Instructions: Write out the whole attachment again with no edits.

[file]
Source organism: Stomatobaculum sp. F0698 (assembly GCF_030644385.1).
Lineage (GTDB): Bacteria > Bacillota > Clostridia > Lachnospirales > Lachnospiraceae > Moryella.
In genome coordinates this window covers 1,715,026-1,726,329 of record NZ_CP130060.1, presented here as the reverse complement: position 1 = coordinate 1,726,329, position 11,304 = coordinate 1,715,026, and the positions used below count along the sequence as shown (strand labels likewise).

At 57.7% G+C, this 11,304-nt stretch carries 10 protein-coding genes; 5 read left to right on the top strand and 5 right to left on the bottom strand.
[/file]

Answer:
Source organism: Stomatobaculum sp. F0698 (assembly GCF_030644385.1).
Lineage (GTDB): Bacteria > Bacillota > Clostridia > Lachnospirales > Lachnospiraceae > Moryella.
In genome coordinates this window covers 1,715,026-1,726,329 of record NZ_CP130060.1, presented here as the reverse complement: position 1 = coordinate 1,726,329, position 11,304 = coordinate 1,715,026, and the positions used below count along the sequence as shown (strand labels likewise).

At 57.7% G+C, this 11,304-nt stretch carries 10 protein-coding genes; 5 read left to right on the top strand and 5 right to left on the bottom strand.